Literally Headless


I read a great story by Doug Shaw yesterday ( which really resonated with me.

The last few weeks have been really busy. Preparing to handover my old job, getting ready for new life, attending a couple of fantastic coaching courses, organising the kids’ birthday parties, the usual household stuff, oh, and the draw of the phone, as Doug so poignantly wrote about, constantly there with the many channels and so much great content to read!

The result has been a bit of headless chicken; doing lots of things, none of them especially well. So I was glad to learn on my Postgrad coaching course that this headless chicken activity is actually a commonly female trait when feeling a bit stressed. Men, on the other hand, will focus on one thing badly – like repeatedly looking (ineffectively) for those lost keys in the same place over and over again!

When we feel like this, our prefrontal cortex is hi-jacked, we go into survival mode, we lose our sense of humour, our memory suffers, we withdraw, we struggle to see the point of view of others and we struggle to care for them. We also stop being able to reflect, plan, imagine. And, as Christopher Demers wrote (, reflecting is a helpful activity to maintain our mindfulness to the impact we’re having on the world.

Some of this physiological reaction is very familiar from the last few weeks. Not all the time, but in bouts. And I’ve tried hard, in amongst a rotten cold, to keep exercising – because I know that’s one of the key ways to keep the prefrontal cortex feeling happy and not hi-jacked. Even just 20 minutes of exercise will settle our stress response – after that, there’s no major benefit, so why do more!

So it was fantastic yesterday, on our first day of holiday, to sit outside in the peaceful Northumbrian countryside, before the kids appeared, just soaking up the surroundings, thinking about breathing well (btw did you know that smokers actually aid their sense of calm just because they have a longer exhale than inhale breath when smoking – of course, there are some downsides to this activity so try to breathe like you’re smoking – but without the cig!).

Then later, we went for a walk at Cragside where the kids didn’t even moan once about the hike up the steep steps to the top! Both activities involved no phone checking – the first because I made myself not do it. The second because there was no signal! But both worth it to make me enjoy the moment, and stop being distracted or rushing ahead to the future. I could feel my thoughts calming and my mind becoming more free. My stress-induced Type A personality giving way to my, much preferred, Type B.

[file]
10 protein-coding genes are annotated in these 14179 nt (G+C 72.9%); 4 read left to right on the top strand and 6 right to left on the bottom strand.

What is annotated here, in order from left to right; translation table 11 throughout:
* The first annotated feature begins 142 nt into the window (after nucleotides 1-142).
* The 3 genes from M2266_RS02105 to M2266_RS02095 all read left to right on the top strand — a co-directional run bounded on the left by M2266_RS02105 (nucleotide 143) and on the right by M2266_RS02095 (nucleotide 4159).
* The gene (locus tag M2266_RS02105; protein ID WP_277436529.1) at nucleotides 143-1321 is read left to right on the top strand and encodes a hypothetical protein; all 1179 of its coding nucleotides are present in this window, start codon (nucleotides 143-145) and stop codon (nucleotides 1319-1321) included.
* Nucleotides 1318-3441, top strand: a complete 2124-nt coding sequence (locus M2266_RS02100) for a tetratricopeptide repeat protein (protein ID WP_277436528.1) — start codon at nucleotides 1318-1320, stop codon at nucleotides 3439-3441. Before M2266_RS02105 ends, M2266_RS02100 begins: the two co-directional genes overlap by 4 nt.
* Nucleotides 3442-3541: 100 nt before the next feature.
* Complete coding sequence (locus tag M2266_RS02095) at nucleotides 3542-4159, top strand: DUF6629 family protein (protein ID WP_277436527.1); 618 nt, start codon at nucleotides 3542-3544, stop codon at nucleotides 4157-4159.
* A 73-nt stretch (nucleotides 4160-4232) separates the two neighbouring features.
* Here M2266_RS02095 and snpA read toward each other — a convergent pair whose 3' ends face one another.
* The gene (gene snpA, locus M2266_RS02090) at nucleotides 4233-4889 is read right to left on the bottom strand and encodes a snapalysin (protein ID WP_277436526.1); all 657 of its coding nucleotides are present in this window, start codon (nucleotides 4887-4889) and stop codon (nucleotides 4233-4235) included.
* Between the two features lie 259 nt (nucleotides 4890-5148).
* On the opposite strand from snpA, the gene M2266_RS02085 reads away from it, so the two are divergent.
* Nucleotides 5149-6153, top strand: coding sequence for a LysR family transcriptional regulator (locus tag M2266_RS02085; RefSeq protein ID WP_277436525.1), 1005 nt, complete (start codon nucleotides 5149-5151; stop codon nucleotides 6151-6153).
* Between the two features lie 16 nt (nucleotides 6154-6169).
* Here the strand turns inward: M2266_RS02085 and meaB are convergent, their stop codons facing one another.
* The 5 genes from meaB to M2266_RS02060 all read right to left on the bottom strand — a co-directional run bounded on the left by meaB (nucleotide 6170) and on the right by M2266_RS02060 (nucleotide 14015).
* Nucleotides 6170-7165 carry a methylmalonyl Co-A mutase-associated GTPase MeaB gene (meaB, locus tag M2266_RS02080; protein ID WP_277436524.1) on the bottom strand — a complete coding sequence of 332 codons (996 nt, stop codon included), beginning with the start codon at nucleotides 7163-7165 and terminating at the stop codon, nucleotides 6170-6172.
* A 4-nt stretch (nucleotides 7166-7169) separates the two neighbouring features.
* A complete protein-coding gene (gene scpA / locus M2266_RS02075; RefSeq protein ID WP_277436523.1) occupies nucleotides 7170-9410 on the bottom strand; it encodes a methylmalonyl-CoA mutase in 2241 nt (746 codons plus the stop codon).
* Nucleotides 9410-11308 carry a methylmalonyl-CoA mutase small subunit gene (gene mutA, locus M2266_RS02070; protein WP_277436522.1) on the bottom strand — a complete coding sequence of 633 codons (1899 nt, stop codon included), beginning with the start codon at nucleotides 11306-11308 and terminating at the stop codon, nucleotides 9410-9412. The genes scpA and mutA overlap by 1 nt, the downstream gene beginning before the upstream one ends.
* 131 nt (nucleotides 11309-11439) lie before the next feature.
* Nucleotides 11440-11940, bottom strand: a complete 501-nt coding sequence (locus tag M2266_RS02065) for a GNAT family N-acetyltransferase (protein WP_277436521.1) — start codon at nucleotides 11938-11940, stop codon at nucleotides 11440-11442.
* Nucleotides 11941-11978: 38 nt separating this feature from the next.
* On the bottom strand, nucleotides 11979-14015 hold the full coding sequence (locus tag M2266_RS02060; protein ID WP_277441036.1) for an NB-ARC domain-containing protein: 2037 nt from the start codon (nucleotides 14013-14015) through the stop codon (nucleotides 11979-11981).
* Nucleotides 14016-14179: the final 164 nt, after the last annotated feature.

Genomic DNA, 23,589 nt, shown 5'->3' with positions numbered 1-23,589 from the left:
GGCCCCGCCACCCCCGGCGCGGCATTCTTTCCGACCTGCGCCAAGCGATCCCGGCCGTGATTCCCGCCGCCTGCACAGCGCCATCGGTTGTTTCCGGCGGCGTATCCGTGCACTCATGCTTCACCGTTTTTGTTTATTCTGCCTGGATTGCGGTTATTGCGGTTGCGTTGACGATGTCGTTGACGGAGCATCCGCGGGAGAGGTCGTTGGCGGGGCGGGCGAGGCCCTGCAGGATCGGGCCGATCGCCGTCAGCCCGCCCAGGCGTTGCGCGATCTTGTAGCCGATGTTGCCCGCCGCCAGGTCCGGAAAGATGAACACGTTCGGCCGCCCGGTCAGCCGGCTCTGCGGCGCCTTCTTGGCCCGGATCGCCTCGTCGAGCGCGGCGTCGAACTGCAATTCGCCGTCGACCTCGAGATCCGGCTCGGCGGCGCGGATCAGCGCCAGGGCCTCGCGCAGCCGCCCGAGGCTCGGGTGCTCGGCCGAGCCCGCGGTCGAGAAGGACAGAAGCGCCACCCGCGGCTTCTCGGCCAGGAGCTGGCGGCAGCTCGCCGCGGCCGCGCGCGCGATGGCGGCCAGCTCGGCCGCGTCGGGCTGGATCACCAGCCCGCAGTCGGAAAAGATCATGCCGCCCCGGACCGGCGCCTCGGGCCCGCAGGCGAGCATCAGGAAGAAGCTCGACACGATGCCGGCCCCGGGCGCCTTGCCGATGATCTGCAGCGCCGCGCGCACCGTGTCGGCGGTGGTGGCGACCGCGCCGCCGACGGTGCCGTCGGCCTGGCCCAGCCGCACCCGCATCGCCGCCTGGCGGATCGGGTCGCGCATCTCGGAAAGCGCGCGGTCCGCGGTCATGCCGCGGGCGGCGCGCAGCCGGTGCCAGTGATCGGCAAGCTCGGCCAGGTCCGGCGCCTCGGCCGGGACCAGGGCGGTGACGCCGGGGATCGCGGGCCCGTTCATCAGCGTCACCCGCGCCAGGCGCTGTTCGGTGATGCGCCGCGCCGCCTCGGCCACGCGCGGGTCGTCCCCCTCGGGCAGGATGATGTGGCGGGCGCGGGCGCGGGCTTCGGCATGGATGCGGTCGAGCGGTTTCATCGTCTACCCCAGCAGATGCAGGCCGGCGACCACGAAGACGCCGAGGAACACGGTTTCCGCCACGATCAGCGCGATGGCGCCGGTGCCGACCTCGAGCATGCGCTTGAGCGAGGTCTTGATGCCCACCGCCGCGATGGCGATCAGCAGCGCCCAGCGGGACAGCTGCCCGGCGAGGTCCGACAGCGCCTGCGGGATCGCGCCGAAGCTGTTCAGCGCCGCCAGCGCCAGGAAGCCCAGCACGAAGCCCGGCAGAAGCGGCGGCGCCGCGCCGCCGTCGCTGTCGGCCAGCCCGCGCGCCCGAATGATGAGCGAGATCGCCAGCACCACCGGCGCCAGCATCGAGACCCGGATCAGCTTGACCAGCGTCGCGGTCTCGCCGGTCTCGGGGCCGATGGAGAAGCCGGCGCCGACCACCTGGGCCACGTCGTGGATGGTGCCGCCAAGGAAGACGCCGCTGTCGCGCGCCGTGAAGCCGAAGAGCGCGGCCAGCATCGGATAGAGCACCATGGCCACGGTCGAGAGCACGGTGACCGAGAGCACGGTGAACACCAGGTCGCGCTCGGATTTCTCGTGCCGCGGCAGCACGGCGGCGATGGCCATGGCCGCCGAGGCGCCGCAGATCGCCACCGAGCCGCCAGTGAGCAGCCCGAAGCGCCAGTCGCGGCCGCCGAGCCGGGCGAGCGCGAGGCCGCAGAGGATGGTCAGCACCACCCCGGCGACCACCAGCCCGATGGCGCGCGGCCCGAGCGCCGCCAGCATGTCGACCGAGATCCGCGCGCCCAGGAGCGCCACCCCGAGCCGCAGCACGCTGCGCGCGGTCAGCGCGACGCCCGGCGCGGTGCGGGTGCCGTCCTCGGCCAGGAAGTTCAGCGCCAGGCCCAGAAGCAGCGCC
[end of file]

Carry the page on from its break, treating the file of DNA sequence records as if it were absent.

But to get to this place took some effort. It required me to recognise how I was feeling, to get some of the turbulent thoughts out of my head and onto a bit of paper, to literally force myself not to check my phone (my husband thinks I’m addicted!), to step off the treadmill, to make the choice to get fresh air, exercise and relaxation.

How many people do you see rushing around in headless chicken mode? How many do you see doing the same piece of work to death, making no progress with it? Some maybe because they’re so busy, some maybe because they’re not being stretched enough and they fear life is passing them by.

These people need some help to step off, to slow down, to alleviate their stress response so they can THINK differently and creatively, opening up different possibilities of actions they can take to get different results.

But they don’t need hep with your solutions – rescuing someone with your solutions will reinforce their belief that they can’t cope, that they’re incapable of finding their own solutions, that their value in the world is low.

What’s fantastic, and as you’d expect from someone that’s been learning a load about coaching in the last month(!), is that coaching is an amazing and powerful way to do this.

Once the person can be brought back to a place where their prefrontal cortex is operating in its human mode again, they can be coached to resolve their own challenges, to find their own solutions.

And the empowerment they feel from this will help them grow with a different mindset so that next time a similar situation occurs, they’re a little bit better able to self-solve.

So next time you’ve got your head buried in a smart device, just lift it for a moment to notice who you can spot that needs some help to help themselves.

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